• Ongoing care costs: Policies cover treatment expenses incurred if an employee requires extended medical care, including occupational, physical, and speech therapy, and other rehabilitation costs.
  • Legal expenses: In the event an employer gets sued, workers’ compensation protects them from the financial liability of paying for legal and settlement expenses out of pocket.
  • Disability benefit: If a job-related accident causes a worker to become disabled, they become eligible for full or partial disability benefits under the policy.
  • Death benefit: This covers funeral and burial expenses and provides financial support for the beneficiaries if an employee dies due to a workplace accident.

What does workers compensation insurance not cover?

Not all injuries and illnesses that occur in the workplace, however, are covered by workers’ compensation insurance. Some of the incidents excluded from such policies include:

  • Injuries suffered while an employee is intoxicated or under the influence of prohibited substances
  • Intentional or self-inflicted injuries
  • Accidents that happen while an employee is on the way to or going home from work
  • Injuries sustained from recreational activities even if they occur in the job site
  • Food poisoning that happens while the employee is on lunch break as breaks are often not considered work-related

Who is eligible for workers’ compensation benefits?

To qualify for workers’ compensation benefits, you must be an employee under a business and not an independent contractor. Being gainfully employed makes you eligible for medical treatment coverage and allows you to receive a portion of your salary after getting sick or injured while performing your job.

As mentioned, workers’ compensation operates a no-fault system, meaning that you don’t have to go the conventional tort route of proving negligence to access benefits. This system, however, also prevents you from filing charges against your employer for the injuries you suffer. 

But there are also certain types of employees who do not qualify for workers’ compensation coverage. These include federal government employees as they are already covered under the Federal Employees’ Compensation Act (FECA). Here’s a list of the groups of workers covered by this legislation.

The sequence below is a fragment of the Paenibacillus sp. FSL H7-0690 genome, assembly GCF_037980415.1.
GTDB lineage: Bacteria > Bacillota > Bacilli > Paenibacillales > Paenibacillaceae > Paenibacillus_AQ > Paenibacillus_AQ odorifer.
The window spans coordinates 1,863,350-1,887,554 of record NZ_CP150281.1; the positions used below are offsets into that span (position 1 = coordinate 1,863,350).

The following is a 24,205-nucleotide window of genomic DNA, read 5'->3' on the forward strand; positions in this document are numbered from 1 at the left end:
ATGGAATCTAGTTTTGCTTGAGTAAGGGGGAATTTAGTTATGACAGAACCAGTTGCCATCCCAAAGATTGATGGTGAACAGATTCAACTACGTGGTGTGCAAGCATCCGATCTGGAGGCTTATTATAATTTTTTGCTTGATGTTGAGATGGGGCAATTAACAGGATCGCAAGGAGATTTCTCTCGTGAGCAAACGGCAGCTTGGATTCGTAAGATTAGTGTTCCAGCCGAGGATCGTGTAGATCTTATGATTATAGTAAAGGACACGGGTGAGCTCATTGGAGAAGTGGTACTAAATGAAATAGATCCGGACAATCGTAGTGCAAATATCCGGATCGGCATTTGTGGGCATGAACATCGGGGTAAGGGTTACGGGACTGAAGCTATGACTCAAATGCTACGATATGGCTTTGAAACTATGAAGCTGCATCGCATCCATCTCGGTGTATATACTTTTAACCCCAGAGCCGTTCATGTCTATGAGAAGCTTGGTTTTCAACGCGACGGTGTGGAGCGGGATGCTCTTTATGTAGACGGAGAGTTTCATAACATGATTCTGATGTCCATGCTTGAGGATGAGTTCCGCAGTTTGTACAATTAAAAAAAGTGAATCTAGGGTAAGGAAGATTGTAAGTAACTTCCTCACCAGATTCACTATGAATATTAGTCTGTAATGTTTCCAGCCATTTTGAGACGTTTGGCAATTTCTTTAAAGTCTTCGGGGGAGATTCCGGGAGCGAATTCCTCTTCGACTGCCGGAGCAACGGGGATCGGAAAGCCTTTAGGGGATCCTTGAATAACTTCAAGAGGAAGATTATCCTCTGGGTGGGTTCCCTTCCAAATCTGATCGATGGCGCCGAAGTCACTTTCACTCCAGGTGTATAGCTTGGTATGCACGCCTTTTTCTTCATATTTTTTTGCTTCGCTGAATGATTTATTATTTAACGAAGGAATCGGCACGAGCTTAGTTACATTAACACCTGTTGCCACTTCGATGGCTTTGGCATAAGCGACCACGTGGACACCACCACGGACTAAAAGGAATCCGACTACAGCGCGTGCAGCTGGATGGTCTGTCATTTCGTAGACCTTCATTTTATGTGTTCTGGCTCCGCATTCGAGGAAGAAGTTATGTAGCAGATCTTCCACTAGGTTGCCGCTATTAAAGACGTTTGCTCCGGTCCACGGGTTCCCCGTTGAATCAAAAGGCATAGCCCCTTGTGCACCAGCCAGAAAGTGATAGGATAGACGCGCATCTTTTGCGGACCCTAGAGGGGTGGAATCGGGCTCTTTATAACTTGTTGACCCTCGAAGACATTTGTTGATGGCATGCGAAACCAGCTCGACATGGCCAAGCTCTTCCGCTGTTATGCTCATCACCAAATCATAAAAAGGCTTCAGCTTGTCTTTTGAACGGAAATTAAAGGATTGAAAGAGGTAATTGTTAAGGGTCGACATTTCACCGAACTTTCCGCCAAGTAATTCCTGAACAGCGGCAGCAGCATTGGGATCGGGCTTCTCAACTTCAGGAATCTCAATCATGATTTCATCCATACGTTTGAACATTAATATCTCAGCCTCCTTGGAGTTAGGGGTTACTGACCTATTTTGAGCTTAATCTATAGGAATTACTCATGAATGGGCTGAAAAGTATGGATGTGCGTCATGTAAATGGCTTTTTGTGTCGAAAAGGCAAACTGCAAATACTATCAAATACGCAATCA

• Civilians working in the executive, legislative, and judicial branches of the government
  • Federal jurors
  • Members of the Coast Guard Auxiliary and Civil Air Patrol
  • Peace Corps volunteers
  • State and local law enforcement officers acting in a federal capacity
  • Students in Reserve Officer Training Corps programs

Are there businesses exempt from taking out workers’ compensation insurance?

While most states require businesses to carry workers’ compensation coverage, there are certain exceptions. The table below lists down the types of businesses that are not required to take out coverage, according to Triple-I.

Which businesses are exempt from taking out workers compensation

When it comes to independent contractors, the institute reminds businesses that while these workers are not legally considered as employees, workers’ compensation laws in many states treat contractors, subcontractors, and their employees as their own staff. This means that you can be held liable if they become injured or sick while working for you.

To avoid liability, Triple-I suggests that businesses require contractors to have workers’ compensation coverage before agreeing to work with them. 

How much does workers compensation insurance cost?

Just like in other types of insurance policies, premiums for workers’ compensation coverage are calculated using a range of risk factors, that’s why it is difficult to provide an accurate estimate. The cost of coverage for a small business, for example, can range from hundreds to a few thousand dollars, depending on different variables.